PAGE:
For Hollis, Killer Instinct was his first project at Rare, and was something of a baptism of fire. "The original plan was to make a new machine based on the R4600 MIPS CPU, which was very similar to the Nintendo 64's target CPU," he explains. "Rare would design the machine, memory and motherboard – basically everything except the hard drive and the soundboard, which I believe originated from Midway, which was also involved with the game. The central hardware was basically an N64 without the graphics chip." Hollis would write the operating system for this platform but also found time to include a few little bonus features. "Like many arcade games, Killer Instinct had a high score screen where you entered your name using a laborious system where you scrolled through all the letter options to find your initials. I added a second method of entering your chosen letters, where the player could press two buttons simultaneously – like with many combos in-game – and each combination of buttons would produce a different letter. So, if you know the correct combinations to use, you could enter your initials in less than a second."

Given Nintendo’s family-friendly stance, the decision to create a one-on-one fighter was seen by some as an odd one; while arcade behemoth Williams – which owned Midway – was involved from a distribution perspective (the deal between Nintendo, Rare and Williams also included the much-maligned Crusin’ USA), there were some who doubted that a Nintendo game released post-Mortal Kombat would deliver the goods in terms of old-fashioned violence, prompting Nintendo's director of marketing George Harrison to publicly assure fans that no limitations would be placed on the developers in terms of content.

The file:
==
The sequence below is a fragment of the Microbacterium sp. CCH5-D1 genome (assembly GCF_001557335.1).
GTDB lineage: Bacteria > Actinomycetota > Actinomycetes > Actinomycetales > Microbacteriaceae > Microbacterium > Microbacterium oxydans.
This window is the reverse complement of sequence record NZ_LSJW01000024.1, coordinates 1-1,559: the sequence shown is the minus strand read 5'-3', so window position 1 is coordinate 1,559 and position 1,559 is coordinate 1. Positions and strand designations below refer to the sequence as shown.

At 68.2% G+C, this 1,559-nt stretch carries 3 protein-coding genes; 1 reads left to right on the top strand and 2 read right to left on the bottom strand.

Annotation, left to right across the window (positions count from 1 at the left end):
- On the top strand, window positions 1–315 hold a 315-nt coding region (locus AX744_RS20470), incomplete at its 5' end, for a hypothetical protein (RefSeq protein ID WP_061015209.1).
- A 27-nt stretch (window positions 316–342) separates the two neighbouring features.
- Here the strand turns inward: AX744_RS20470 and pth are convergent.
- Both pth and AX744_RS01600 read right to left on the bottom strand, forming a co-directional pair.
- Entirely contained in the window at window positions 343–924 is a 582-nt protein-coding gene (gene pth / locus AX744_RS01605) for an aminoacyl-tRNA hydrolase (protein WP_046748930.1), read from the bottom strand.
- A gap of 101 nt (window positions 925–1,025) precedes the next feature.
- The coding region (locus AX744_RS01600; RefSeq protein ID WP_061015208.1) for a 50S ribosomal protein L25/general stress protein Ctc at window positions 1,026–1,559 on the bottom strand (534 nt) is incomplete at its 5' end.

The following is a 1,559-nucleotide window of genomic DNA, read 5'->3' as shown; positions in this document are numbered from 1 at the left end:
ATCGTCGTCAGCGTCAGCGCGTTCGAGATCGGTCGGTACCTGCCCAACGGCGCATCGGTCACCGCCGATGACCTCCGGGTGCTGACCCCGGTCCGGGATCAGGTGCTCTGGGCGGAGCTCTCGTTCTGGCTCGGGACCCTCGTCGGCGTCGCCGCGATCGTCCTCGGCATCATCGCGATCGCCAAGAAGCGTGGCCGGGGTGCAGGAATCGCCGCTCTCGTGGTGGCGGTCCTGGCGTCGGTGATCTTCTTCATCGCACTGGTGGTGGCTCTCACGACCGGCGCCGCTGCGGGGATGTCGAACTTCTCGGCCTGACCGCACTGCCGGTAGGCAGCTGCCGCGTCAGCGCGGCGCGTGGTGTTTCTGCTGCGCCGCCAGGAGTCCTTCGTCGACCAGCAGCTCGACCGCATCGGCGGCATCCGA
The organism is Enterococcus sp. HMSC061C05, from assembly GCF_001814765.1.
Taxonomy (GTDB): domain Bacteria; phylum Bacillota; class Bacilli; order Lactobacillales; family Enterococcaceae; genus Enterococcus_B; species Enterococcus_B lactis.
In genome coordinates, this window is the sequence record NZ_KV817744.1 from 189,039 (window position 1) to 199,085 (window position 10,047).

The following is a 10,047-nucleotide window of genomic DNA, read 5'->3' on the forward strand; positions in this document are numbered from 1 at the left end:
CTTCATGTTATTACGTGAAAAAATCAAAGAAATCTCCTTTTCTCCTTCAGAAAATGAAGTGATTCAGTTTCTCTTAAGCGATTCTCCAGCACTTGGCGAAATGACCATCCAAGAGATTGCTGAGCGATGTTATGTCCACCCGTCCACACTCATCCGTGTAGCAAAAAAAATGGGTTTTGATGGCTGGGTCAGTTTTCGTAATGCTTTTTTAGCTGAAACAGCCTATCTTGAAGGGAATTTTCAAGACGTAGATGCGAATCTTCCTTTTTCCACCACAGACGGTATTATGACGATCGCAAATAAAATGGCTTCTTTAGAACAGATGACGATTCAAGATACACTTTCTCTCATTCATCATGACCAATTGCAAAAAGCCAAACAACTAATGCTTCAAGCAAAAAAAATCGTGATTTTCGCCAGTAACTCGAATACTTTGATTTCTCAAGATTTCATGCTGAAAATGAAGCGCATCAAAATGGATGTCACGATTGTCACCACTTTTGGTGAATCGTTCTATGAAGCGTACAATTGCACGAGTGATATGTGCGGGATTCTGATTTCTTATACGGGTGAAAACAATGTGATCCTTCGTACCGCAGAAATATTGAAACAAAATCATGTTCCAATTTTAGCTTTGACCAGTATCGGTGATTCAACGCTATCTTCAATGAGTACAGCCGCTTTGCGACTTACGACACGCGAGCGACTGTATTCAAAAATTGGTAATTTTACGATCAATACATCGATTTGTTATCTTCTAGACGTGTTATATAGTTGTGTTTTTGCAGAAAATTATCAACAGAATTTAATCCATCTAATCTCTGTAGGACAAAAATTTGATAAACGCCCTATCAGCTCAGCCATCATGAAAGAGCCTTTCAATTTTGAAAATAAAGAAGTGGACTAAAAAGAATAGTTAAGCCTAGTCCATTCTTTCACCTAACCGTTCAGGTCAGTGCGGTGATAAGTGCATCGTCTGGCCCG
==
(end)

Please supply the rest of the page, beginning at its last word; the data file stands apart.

At the core of Killer Instinct’s game engine was a fascination with double-digit combo attacks. Combos had been a part of fighting games almost since the genre began, but it was Street Fighter II which made them a key component of gameplay. While mastering special moves was of utmost importance, expert players could memorise combinations of attacks which would slot together elegantly, giving their rival little time to respond. Killer Instinct took this concept to the next level, creating massive chains of moves which, to a certain degree, were automated – but they still required the player to commit to memory a massive sequence of inputs and could be halted by the other player using “combo breaker” moves.

While Killer Instinct’s gameplay was distinctive enough to ensure that it stood out against the likes of Mortal Kombat II, Samurai Shodown, Fatal Fury Special and Super Street Fighter II, it was the CGI visuals which predictably generated the most interest. The pre-rendered fighters looked stunning, while the backgrounds (in reality FMV sequences which played backwards and forwards as the stage scrolled left and right) gave the game a sense of depth and scale that few other fighters of the period could muster. “My first ever job was modelling a haunted house for a werewolf,” says Chris Seavor, who worked on the game just after joining Rare and would go on to create Conker’s Bad Fur Day. “It reminded me of a comment my mum constantly heckled me with as a kid... ‘You’ll never make any money playing games all day..’.. I won that one.”

Kev Bayliss, who would craft the unique character designs as well as many of the moves, felt it was a dream project. "For me, it was all I ever wanted to make, a fighting game," he tells us. "So I was really excited not just to be able to make one, but to use the new tech for the graphics which I thought would really help make it stand out. Street Fighter 2 and Double Dragon were so great looking in my opinion and I was worried about being able to make something that looked as iconic, but fortunately it all worked out and I’m really over the moon that the original still gets talked about today."